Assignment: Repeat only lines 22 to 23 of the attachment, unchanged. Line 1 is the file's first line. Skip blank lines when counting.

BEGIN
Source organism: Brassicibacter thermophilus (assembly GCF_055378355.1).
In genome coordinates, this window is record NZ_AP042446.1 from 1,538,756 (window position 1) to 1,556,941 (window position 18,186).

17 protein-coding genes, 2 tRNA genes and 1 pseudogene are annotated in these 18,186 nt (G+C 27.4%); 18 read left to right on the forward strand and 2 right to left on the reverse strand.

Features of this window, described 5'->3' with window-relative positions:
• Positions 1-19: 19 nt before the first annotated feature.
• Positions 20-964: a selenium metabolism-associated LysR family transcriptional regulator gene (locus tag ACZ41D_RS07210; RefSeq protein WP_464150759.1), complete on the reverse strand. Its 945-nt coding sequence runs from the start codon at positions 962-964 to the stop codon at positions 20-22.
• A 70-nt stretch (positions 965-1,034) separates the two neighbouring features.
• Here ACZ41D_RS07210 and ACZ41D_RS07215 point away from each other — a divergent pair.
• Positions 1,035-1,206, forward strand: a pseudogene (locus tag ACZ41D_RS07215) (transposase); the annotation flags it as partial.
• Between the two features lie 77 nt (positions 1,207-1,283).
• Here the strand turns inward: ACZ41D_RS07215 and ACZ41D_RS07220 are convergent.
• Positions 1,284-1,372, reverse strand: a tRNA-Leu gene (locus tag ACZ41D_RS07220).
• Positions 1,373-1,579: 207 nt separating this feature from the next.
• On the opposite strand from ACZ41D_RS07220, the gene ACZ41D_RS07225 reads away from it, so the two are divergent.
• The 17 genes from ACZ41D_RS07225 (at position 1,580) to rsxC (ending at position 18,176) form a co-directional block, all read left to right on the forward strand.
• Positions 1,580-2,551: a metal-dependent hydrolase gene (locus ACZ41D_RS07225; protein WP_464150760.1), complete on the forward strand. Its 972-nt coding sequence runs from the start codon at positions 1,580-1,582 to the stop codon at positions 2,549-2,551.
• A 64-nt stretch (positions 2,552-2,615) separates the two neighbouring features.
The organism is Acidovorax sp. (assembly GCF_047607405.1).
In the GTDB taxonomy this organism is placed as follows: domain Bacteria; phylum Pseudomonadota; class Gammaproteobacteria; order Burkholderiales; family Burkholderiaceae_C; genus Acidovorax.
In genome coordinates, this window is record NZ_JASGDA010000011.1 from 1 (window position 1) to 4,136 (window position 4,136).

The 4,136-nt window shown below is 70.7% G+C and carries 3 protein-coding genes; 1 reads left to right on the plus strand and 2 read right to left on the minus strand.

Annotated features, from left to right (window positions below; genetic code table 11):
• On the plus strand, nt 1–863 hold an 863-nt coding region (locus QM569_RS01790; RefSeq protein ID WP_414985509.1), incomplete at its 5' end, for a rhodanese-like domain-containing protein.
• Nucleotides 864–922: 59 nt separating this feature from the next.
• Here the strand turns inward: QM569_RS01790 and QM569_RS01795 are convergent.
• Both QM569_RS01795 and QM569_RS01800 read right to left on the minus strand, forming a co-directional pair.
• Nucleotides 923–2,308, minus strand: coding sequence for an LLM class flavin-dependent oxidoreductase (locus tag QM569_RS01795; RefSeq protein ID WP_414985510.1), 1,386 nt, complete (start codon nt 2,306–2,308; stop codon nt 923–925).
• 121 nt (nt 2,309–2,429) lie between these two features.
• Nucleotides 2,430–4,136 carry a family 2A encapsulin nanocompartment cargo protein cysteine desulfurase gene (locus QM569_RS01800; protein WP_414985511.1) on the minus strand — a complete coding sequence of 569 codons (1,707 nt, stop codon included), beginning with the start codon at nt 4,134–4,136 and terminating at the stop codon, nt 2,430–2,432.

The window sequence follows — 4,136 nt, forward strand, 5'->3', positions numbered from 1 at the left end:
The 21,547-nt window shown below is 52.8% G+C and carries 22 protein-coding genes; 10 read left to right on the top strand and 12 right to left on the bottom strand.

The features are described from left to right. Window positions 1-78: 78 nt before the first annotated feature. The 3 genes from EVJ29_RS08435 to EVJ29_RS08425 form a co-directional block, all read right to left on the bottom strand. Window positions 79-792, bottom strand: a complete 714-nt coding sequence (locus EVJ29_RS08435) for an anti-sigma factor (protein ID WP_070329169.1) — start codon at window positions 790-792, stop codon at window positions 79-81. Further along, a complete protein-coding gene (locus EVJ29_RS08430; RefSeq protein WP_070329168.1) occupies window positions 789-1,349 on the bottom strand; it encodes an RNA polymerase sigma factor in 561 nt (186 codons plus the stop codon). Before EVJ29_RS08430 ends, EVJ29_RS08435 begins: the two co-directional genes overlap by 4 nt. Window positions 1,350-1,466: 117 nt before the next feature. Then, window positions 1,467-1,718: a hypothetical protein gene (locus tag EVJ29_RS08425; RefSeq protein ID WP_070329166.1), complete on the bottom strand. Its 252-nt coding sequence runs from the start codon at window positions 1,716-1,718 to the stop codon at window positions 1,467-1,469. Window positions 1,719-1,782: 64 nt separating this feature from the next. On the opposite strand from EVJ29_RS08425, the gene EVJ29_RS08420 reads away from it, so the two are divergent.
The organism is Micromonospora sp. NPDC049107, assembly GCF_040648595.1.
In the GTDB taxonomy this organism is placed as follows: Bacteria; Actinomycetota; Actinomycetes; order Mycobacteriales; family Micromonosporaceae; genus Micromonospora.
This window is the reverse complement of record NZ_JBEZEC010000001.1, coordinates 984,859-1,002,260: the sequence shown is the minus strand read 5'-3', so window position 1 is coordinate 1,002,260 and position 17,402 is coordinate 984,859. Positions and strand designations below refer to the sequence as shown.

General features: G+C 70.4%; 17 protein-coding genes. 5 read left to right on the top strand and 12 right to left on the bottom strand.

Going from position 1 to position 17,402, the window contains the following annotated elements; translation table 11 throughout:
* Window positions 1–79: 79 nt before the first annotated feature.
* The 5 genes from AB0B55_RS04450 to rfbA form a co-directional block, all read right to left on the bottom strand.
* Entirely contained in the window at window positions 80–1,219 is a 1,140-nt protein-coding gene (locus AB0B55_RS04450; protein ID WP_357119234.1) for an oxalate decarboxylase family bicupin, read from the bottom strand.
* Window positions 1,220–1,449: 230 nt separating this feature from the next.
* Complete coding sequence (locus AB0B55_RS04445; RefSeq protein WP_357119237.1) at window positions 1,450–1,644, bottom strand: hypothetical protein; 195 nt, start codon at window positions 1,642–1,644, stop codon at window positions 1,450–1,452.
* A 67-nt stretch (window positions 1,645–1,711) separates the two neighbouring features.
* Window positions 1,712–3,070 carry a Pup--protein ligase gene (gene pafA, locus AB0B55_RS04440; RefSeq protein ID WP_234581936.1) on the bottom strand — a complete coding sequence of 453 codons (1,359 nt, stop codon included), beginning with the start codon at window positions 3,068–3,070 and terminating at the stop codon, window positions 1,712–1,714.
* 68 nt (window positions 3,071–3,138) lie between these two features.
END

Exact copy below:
Annotated features, from left to right (window positions below; genetic code table 11):
• On the plus strand, nt 1–863 hold an 863-nt coding region (locus QM569_RS01790; RefSeq protein ID WP_414985509.1), incomplete at its 5' end, for a rhodanese-like domain-containing protein.